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Configuring single sign-on

These instructions discuss how to configure single sign-on authentication for NexJ applications.

Authentication is a security process which involves identifying and verifying the credentials of users attempting to access a protected resource. NexJ Model Engine uses Windows Authentication and the SPNEGO negotiation mechanism to securely authenticate users and determine their level of authorization. If Windows Authentication is not an option, Java Kerberos can be used as an alternative.

Single sign-on is a form of access control which uses one set of credentials for multiple applications. It consolidates and streamlines authentication procedures for users and provides administrators with efficient management solutions. Once a user has been authenticated, they are able to access other enterprise applications without having to again log in until their session has expired.


Kerberos authentication is an alternative to native Windows Authentication. Only one method of single sign-on authentication can be set up. It is recommended to use Windows Authentication when possible.

The following steps are required to configure single sign-on authentication:

  1. Create a Windows domain user for the AppServer service.
  2. Run the AppServer service under the domain account.
  3. Create a user domain group for NexJ applications.
  4. Install the SetSPN utility on a domain controller.
  5. Create Kerberos service principal names.
  6. Configure IIS for Kerberos authentication.
  7. Configure native Windows Authentication. (Native Windows Authentication only)
  8. Configure Kerberos for SPNEGO. (Java Kerberos authentication only)
  9. Configure logins.
  10. Enable SPNEGO authentication.
  11. Configure client browsers.

Single sign-on prerequisites

You need to use the following information throughout the single sign-on configuration process:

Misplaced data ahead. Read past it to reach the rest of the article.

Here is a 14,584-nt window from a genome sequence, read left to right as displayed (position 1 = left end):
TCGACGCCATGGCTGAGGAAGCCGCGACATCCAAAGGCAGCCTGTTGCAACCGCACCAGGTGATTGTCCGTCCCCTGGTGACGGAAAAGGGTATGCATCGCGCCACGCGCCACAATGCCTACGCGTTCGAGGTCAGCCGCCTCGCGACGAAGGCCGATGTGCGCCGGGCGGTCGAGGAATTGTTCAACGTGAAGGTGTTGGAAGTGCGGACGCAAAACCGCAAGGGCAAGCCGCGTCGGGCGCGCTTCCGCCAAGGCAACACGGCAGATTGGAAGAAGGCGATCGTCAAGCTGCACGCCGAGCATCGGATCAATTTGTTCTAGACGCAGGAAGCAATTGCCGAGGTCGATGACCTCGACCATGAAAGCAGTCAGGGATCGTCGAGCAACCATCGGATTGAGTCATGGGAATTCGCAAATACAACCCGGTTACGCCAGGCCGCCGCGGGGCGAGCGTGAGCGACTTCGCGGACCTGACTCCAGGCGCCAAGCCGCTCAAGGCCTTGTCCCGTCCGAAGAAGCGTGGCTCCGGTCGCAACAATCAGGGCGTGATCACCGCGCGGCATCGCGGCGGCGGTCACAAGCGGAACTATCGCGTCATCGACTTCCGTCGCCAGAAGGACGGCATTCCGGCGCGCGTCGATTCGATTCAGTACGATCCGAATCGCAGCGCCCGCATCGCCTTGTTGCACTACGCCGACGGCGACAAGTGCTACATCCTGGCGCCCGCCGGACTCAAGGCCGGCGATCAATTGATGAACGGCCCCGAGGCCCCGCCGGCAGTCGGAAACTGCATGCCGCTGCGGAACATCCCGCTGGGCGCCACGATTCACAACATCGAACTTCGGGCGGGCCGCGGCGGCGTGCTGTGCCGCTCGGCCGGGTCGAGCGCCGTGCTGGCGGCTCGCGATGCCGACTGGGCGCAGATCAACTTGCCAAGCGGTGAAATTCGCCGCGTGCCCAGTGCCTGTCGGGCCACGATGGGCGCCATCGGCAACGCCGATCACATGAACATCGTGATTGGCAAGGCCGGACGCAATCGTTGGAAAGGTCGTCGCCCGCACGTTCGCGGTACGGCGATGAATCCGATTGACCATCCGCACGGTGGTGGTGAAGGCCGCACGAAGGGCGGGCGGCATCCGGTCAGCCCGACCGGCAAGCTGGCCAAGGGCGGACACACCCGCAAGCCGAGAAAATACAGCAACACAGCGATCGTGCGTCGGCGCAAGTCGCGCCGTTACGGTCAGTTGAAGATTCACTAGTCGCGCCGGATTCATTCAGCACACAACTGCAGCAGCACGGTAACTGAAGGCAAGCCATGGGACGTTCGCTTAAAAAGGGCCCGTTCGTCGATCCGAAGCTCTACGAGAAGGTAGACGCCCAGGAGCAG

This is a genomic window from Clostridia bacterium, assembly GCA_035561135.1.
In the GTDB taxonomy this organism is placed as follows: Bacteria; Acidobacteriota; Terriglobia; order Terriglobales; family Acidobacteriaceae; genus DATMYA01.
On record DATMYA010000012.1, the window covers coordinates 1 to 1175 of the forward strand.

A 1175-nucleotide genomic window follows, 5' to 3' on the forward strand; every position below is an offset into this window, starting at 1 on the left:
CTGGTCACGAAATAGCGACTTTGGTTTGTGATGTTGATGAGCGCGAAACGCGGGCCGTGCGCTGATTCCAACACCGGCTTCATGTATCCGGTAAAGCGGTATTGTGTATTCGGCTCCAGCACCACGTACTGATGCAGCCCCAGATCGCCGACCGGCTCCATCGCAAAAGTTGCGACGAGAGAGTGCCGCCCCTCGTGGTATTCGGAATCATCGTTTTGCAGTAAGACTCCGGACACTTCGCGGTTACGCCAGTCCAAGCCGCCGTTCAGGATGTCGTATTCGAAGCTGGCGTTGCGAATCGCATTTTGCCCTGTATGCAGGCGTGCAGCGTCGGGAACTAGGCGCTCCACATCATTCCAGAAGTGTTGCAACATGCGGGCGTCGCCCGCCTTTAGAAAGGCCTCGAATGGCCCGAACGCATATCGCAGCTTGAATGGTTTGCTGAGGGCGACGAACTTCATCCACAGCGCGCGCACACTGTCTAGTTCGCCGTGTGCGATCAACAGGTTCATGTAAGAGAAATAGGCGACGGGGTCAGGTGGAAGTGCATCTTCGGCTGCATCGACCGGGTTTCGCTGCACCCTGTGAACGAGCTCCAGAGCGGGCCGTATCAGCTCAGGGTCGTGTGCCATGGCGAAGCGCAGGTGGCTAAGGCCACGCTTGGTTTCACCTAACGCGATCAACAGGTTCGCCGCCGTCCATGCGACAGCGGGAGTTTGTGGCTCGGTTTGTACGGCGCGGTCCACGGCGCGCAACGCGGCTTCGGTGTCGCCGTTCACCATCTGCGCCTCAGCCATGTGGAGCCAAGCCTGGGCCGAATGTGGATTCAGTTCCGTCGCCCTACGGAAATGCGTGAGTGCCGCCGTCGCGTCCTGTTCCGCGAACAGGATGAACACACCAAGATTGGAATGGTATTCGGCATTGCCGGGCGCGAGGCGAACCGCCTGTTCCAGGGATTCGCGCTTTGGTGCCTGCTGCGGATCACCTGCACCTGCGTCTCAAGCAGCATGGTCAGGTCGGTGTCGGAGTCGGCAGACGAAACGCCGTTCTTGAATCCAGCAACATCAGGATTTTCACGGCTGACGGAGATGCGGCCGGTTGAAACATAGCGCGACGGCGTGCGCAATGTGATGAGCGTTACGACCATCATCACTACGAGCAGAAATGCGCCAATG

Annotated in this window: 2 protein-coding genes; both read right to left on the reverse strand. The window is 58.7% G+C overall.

The full name and extension of the Windows domain to which the users of the NexJ application belong. For example, yourcompany.local.

The directory where NexJ Studio is located. For example, C:\Java\eclipse\plugins\com.nexjsystems.nexjstudio_version.

The root directory of the application server.


To get the value of DOMAIN.EXT, open the System Properties dialog for the machine on which the Windows server is running. Click on the Computer Name tab. The full computer name and domain are displayed.

Ensure that the following components have been properly set up:

  • A supported version of Microsoft Windows Server running the Active Directory Domain Controller and associated Kerberos Key Distribution Center (KDC). For more information on supported platforms, see the relevant version of the Release Notes document for your product.
  • Client computers with Internet browsers that support the SPNEGO authentication mechanism. Refer to the release notes for the list of supported Internet browsers

Creating a Windows domain user for the AppServer service

Using the Active Directory Microsoft Management Console, create a special Windows service user to run application server processes.

To create a new Windows service user for the AppServer service:

  1. Open the Active Directory Microsoft Management Console.
  2. Open DOMAIN.EXT.
  3. Right-click the Users folder and select New → User to create a new user. Fill in the New User dialog and click Next.


    Any valid login name may be used. For example, nexjsvr.

  4. Set a password. Uncheck User must change password and check Password never expires.
  5. If prompted, disable Create an Exchange mailbox. The user should not have an email address.
  6. Click Finish to create the new account.
  7. Add this user to the "Domain Users" group. Ensure the user does not belong to any other groups.
  8. Provide this user with the authorization to make read requests to the Active Directory, including the names and properties of users that exist on the domain.

The new service user has been created.

Running the AppServer service under the domain account